31st July, 2012
HYDERABAD: At least 32 people were killed Monday when a fire ripped through a coach on an express train as it carried sleeping passengers to the southern Indian city of Chennai, officials said.
The accident, on a long-distance service from New Delhi, occurred in the early hours of the morning near the town of Nellore in Andhra Pradesh state with an electrical short-circuit seen as the most likely cause.
“Thirty-two (bodies) have been pulled out from the coach,” Madhusudan Sarma, a senior administrative officer in Nellore district, told AFP, adding that there were still more corpses inside.
Another 26 people have been admitted to hospital, he added.
One carriage was completely gutted, and rescuers were struggling with the fierce temperatures inside the mostly metal structure. Cutting torches were being used to open wider access points for the emergency services.
Images showed dozens of rescuers, survivors and crowds of onlookers milling around as the blackened and twisted bodies of victims were lifted out of the wrecked carriage and laid in rows alongside the railway line.
Family members of the victims wailed and screamed, while other dazed survivors sat around quietly with their belongings.
“I woke up when people were rushing into our compartment, I was in S-10 which was attached to the S-11 coach that caught fire,” passenger Shantanu, who gave only one name, told the NDTV news channel.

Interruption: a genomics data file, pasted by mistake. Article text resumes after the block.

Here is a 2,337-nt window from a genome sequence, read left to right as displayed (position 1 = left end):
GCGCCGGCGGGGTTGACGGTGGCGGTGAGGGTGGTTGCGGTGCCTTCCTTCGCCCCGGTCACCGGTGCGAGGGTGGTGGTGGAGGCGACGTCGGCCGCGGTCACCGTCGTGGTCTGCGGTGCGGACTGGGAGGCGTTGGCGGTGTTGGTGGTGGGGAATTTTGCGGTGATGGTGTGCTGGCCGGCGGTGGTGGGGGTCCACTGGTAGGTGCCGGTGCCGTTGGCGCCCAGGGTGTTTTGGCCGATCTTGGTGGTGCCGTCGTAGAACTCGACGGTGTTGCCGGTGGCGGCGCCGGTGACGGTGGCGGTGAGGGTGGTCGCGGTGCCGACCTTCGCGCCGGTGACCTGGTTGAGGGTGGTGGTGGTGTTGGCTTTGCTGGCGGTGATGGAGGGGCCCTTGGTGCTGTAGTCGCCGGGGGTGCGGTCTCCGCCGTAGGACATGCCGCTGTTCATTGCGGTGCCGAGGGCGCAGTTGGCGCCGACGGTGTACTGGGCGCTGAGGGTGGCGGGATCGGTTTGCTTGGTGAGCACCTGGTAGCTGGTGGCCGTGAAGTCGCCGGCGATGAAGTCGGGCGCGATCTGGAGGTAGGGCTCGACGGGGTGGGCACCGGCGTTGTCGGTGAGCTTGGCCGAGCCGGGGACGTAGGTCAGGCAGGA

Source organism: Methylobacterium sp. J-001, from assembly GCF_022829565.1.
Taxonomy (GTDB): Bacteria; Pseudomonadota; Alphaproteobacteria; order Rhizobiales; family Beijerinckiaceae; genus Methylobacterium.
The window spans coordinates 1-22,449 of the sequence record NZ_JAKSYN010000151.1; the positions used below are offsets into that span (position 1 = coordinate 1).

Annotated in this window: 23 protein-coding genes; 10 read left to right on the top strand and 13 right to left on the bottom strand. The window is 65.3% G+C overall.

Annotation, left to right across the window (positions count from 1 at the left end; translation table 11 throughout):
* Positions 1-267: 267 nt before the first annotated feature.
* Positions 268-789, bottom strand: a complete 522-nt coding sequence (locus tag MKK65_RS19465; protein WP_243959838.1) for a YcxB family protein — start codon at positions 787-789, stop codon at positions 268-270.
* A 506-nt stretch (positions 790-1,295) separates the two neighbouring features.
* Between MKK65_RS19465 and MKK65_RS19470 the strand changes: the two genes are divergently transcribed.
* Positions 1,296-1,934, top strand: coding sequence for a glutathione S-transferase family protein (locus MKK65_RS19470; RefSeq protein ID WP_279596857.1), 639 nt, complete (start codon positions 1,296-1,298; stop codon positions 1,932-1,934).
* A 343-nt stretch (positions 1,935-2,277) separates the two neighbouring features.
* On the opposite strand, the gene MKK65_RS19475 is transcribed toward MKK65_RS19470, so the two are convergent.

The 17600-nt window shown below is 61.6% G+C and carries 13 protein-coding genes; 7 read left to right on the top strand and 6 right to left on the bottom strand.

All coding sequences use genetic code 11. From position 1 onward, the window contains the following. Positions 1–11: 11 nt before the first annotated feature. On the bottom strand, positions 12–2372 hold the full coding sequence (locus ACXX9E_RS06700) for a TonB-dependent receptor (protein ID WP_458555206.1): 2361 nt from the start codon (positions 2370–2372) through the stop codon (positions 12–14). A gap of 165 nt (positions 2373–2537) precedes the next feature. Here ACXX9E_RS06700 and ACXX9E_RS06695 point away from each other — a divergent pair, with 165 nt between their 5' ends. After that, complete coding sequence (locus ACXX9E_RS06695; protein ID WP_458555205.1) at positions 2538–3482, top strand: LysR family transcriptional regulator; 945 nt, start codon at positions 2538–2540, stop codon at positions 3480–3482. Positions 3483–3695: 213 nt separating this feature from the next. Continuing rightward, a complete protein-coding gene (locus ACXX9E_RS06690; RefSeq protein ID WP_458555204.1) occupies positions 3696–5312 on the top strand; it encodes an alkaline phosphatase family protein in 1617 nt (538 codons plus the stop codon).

“There was smoke all around. We tried to open the emergency window, people jumped out of it.”
Nellore chief district official B. Sreedhar said preliminary investigations suggested a short circuit near a toilet had triggered the blaze.
“We expect the death toll in the affected coach to be around 30 to 35 people,” Sreedhar told NDTV. “The fire spread fast and blocked the door at one end of the coach, so there was only one exit available.”
The non-stop train was travelling at 110 kilometers per hour (70 miles per hour) when it passed through Nellore station, where staff noticed the fire and informed the railway authorities.
India’s accident-prone rail network is still the main form of long-distance travel in the huge country, despite fierce competition from private airlines.
Prime Minister Manmohan Singh sent his condolences to the victims and has asked the national railways ministry to coordinate the relief effort, his office said.